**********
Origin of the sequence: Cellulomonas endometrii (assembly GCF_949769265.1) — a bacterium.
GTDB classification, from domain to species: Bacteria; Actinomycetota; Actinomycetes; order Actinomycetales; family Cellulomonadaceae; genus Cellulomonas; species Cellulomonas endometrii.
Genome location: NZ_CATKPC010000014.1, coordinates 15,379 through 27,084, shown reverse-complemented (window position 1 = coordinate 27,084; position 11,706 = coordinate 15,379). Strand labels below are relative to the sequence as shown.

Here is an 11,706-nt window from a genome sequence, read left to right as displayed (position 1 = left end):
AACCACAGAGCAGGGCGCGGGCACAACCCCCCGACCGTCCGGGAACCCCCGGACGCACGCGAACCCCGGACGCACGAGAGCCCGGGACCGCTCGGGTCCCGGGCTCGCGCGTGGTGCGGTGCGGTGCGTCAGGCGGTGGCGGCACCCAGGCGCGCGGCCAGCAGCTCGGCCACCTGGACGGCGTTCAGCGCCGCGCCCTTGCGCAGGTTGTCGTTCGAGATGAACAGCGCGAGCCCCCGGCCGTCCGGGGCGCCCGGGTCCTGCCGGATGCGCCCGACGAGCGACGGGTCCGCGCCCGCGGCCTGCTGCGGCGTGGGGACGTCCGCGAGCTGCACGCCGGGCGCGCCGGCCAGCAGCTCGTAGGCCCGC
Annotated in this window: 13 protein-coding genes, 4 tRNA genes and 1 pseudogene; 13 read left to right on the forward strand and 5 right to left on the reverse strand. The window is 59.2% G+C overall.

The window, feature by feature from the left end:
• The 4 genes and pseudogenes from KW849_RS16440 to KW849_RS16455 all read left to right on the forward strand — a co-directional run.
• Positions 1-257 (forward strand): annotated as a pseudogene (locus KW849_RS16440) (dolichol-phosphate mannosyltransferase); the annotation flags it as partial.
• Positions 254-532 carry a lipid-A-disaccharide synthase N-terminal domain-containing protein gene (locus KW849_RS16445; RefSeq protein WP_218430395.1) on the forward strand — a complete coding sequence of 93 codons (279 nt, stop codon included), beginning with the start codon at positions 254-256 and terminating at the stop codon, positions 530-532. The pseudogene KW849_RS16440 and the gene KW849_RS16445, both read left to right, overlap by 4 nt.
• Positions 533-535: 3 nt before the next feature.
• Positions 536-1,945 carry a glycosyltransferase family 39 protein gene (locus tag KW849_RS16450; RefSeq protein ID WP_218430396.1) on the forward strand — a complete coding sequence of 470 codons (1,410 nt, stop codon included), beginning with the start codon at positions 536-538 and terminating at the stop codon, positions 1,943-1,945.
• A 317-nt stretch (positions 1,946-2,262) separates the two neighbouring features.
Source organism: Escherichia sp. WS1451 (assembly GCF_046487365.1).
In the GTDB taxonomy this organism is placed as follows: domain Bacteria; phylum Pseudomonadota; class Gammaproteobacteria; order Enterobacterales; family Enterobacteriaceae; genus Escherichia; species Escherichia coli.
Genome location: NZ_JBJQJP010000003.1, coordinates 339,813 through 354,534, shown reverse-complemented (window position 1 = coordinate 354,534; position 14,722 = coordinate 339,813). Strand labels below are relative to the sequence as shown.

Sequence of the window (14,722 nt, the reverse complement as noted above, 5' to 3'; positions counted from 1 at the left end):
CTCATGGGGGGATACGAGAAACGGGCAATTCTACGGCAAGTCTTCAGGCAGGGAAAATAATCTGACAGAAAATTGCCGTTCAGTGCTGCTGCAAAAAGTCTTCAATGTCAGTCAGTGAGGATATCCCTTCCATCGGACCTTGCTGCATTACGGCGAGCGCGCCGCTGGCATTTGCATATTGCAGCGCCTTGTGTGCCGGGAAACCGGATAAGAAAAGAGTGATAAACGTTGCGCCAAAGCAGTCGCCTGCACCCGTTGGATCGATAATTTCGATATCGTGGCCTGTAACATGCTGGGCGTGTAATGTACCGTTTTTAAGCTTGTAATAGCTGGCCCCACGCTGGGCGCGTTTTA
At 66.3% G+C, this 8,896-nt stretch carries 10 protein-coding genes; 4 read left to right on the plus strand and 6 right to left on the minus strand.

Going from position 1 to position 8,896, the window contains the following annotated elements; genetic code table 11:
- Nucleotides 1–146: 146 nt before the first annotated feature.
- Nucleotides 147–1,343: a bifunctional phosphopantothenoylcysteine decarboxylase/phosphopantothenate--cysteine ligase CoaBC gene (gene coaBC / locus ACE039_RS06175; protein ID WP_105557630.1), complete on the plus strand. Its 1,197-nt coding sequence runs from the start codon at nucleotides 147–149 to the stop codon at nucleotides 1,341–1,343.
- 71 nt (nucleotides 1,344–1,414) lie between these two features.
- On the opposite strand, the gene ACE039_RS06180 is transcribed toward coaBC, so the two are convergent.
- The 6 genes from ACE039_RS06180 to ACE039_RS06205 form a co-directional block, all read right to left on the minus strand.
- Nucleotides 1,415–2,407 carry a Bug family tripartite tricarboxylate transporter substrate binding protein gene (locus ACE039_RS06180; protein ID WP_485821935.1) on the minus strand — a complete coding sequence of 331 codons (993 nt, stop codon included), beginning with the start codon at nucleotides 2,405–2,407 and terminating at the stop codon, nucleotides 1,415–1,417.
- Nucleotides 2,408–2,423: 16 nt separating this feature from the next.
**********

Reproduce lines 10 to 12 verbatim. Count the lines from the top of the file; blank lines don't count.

• Positions 254-532 carry a lipid-A-disaccharide synthase N-terminal domain-containing protein gene (locus KW849_RS16445; RefSeq protein WP_218430395.1) on the forward strand — a complete coding sequence of 93 codons (279 nt, stop codon included), beginning with the start codon at positions 254-256 and terminating at the stop codon, positions 530-532. The pseudogene KW849_RS16440 and the gene KW849_RS16445, both read left to right, overlap by 4 nt.
• Positions 533-535: 3 nt before the next feature.
• Positions 536-1,945 carry a glycosyltransferase family 39 protein gene (locus tag KW849_RS16450; RefSeq protein ID WP_218430396.1) on the forward strand — a complete coding sequence of 470 codons (1,410 nt, stop codon included), beginning with the start codon at positions 536-538 and terminating at the stop codon, positions 1,943-1,945.